In the decade since global central banks bought trillions to send credit to those they thought deserving, growth fluttered barely above flat line while economic inequality has grown steadily worse, especially in the U.S. Undeterred, global central banks yesterday announced a new venture: a green-bond fund adding their awesome resources to the fight against climate change. The IMF joined in, calling climate change an “existential challenge” warranting structural change in global financial policy. But, there are other really existential threats – for example, those to lives cut short because biomedical research takes too long and leaves too many behind. I don’t discount at all the threat of global warming, but I fear that any time financial policy picks a fiscal favorite, other critical challenges are starved of public and private capital even as central bankers and supervisors venture into new fields in which they have negligible expertise.

We know that unduly large amounts of public debt crowd out private investment and innovation. We have now also learned the hard way that large amounts of assets on central-bank balance sheets crowd out capital formation in favor of financial-market speculation. There is thus much to fear if global central banks engage in the social-impact finance marketplace even as global financial supervisors order their charges to do more for a single public-welfare priority.

I’ve no quarrel with the grave fears about a shuddering planet that underpin these heartfelt calls. What troubles me is what happens to other social-welfare challenges – for example, ending the suffering and early death caused by untreated disease or continuing, unnecessary disability. Long-delayed medical cures are no more a fact of life than a warming planet – money will make a material difference and the public good would benefit enormously thereby. I’m not saying that central banks should add bio bonds to their green bond holdings; I am saying that the more green bonds central banks buy, the less there is to go around in the global financial market for anything else.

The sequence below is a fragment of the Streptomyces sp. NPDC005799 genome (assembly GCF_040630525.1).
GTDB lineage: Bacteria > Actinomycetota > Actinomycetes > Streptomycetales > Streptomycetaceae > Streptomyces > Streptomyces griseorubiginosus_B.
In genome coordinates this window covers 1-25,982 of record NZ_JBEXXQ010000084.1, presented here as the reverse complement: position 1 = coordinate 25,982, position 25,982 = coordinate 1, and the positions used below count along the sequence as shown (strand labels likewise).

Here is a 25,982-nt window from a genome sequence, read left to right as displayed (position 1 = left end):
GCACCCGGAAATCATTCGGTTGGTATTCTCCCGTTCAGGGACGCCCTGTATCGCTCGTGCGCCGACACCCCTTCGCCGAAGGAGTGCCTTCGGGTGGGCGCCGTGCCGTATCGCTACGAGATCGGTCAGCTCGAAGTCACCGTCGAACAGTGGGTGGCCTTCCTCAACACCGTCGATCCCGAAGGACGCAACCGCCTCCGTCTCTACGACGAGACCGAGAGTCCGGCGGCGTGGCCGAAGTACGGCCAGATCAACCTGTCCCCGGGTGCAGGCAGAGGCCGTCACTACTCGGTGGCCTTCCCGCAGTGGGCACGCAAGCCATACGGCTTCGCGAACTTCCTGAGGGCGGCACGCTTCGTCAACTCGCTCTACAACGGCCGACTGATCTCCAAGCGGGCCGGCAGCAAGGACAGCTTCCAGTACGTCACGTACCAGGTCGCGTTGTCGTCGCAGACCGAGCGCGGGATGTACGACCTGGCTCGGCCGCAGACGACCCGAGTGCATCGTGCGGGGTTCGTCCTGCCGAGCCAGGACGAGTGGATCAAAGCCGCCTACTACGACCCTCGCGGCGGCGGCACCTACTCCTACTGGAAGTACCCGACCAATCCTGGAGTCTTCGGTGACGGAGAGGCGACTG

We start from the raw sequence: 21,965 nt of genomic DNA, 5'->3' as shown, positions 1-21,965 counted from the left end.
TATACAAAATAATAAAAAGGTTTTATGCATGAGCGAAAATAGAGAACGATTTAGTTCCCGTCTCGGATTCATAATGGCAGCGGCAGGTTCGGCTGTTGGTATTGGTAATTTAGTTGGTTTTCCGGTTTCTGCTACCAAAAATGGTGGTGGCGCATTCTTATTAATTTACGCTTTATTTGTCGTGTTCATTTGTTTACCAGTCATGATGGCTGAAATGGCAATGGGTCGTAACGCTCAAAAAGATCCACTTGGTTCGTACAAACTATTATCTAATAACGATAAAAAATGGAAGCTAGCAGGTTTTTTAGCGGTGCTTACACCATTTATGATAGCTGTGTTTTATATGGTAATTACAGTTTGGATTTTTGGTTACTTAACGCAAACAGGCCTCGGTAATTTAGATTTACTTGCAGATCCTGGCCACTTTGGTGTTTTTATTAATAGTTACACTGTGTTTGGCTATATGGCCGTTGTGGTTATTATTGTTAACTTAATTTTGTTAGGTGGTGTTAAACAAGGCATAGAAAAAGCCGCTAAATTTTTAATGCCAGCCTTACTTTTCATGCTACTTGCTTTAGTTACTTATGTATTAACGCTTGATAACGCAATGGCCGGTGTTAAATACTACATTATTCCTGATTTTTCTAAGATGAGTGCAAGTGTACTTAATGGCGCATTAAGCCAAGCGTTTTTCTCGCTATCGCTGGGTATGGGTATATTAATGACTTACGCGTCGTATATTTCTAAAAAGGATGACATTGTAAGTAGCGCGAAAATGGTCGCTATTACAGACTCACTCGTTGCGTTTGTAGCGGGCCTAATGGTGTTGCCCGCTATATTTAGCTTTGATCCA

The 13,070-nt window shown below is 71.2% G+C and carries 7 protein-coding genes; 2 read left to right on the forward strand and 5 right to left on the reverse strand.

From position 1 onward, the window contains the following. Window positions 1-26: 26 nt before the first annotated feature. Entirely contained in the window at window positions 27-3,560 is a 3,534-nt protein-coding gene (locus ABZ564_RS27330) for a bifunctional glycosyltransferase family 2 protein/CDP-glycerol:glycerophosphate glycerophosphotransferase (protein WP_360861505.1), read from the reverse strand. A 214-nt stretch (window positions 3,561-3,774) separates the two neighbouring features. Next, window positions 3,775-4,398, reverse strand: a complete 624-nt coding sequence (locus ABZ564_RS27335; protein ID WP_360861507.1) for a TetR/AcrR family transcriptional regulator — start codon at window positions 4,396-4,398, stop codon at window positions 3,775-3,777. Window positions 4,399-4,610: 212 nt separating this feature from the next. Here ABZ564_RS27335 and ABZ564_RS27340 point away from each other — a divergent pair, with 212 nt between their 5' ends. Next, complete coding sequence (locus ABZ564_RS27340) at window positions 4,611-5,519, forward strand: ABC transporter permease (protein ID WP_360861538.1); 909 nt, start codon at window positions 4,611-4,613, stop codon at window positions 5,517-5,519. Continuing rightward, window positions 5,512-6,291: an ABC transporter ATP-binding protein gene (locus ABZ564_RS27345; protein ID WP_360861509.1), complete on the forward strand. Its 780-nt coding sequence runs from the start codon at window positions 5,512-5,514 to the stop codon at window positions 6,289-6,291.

I’ve learned a lot about biomedical finance in our efforts to come up with a new federal guarantee that uses the tried-and-true engine of fiscal policy to support private investment. One thing I know all too well is that the early stage, “translational” research essential to successful new treatments is starved for investment. Once public and foundation investment leads to hope-inspiring theories, it takes a lot of private-sector money ($2.6 billion per drug) to move these ideas through costly, early-stage trials before venture capital and large biopharma companies take research across the finish line. It’s for this reason that the space between basic science and late-stage research is known as the “valley of death.”

Many of us know this valley too well, reading scientific reports about possible new drugs and devices that then take years – years some do not have – to turn into the miracle treatments so many seek. For someone sitting in a cancer ward looking out at the sunshine, it matters little that it’s too hot outside. What of course matters is seeing the next sunrise. A blind child picking her way with a white cane through puddles in a flooded city faces a set of life challenges far worse than getting wet.

With effective fiscal policy, we wouldn’t have to choose between climate change and biomedical treatment, but of course we don’t have effective fiscal policy in the U.S. or many other nations. It’s understandable that, despairing of forward-looking decisions on the fiscal side, financial policy-makers want to step in when they see the seas rise around them as it gets hotter and hotter and drier and drier. Even so, this is a choice of one public good over many other compelling ones. The financial-policy toolkit has many other implements readily at hand with which financial policy can make a meaningful difference without venturing into high-risk investment in a single sector at so much risk to so many others.